Some of the headlines are missed opportunities for editing. They could have left out the first few words on this headline: ‘Hillary on why we can’t let Donald Trump bankrupt America like one of his casinos.’

We all know who’s website we’re on. No need to use the name again. Also, it’s strange to see this link off to Unless the candidate has a strategy for building an audience there, she would probably be better off keeping the visitor here.

They’re using Optimizely, so presumably, we’re looking at a test. This is definitely a carefully optimized tested page. Some might say that’s an accurate reflection of the candidate.”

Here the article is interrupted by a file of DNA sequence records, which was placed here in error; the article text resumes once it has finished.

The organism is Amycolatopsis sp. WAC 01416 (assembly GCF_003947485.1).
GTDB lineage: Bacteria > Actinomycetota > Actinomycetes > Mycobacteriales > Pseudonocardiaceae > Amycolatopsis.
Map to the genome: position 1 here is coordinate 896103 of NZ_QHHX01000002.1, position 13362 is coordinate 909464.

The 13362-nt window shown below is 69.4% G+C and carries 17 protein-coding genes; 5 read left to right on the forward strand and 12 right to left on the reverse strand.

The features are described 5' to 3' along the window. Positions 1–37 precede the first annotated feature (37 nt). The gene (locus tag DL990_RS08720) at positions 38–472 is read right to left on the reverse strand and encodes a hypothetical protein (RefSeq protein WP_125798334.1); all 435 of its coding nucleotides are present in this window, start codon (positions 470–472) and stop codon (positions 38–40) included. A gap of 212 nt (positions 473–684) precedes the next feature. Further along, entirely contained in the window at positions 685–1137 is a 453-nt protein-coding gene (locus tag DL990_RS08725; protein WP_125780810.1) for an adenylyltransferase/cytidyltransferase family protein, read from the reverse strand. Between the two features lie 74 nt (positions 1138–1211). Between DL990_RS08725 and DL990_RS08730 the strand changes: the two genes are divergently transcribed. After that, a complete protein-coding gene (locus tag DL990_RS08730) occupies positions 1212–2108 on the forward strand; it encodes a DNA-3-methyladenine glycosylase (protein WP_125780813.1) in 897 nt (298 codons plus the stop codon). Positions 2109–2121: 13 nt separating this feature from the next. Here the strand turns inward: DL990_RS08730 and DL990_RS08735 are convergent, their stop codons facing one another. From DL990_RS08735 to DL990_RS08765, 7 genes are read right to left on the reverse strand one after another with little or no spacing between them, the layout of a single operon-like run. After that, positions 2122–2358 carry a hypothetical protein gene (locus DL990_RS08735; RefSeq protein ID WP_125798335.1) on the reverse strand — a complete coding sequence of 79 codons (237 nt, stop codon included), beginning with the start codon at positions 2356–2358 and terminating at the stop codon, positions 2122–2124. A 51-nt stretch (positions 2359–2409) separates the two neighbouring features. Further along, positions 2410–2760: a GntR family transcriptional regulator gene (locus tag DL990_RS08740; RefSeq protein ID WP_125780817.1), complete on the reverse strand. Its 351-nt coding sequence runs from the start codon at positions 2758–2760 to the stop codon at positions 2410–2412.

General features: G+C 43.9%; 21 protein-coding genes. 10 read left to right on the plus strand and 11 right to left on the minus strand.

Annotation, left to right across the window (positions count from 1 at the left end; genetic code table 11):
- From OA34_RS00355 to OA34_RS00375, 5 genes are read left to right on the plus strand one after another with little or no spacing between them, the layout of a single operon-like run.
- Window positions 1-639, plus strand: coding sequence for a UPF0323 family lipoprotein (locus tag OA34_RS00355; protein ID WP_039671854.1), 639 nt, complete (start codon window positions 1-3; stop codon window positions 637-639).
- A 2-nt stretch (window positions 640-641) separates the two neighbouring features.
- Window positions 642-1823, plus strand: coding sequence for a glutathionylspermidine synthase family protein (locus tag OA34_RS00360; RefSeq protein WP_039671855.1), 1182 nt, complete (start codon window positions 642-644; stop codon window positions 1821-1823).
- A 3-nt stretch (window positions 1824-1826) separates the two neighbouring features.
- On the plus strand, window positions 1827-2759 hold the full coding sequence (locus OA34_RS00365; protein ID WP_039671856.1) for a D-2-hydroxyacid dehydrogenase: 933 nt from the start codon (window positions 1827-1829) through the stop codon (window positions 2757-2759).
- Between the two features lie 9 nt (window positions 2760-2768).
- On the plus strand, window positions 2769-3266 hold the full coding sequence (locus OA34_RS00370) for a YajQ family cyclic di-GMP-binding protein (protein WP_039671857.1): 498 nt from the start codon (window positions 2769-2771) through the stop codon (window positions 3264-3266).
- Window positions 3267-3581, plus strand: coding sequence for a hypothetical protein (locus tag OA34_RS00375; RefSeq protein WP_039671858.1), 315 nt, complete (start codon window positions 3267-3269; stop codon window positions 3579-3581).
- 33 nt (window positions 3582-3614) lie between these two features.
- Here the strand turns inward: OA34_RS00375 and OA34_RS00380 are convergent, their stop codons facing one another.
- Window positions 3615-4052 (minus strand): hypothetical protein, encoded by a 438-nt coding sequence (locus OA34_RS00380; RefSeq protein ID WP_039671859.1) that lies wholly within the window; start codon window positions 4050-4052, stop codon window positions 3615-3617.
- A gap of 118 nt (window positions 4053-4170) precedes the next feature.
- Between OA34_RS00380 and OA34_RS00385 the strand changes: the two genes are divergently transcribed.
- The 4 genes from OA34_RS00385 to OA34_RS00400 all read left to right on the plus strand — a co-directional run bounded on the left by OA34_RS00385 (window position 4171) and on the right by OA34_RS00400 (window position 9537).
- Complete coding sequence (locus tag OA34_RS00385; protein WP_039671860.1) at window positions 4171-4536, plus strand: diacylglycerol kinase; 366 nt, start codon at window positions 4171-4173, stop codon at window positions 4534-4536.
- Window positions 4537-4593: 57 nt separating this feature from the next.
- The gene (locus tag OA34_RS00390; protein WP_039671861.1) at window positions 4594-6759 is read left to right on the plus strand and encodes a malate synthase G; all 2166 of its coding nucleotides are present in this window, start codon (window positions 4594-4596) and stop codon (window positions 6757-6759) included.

Everette Taylor:
VP of Marketing, Skurt

“After clicking through the pop-up, the page does a solid job of reinforcing the desired outcome and drawing people further in. The use of Obama throughout — and now Bernie Sanders — is great use of social proof and a ‘third party endorsement’ of sorts to validate her brand.

One thing I notice that’s interesting is that she’s requesting zip code along with email. If she’s doing super targeted localized emails then awesome. If not, just unnecessary friction. Also the CTA of ‘Next’ on the red buttons are super weak… c’mon, Team Clinton.

It’s very surprising, too, that there is no use of video on the homepage, which can elicit an emotional response that connects with voters and drives conversions for emails and donations. There’s also no search bar on the homepage, which in my opinion hurts usability of the site.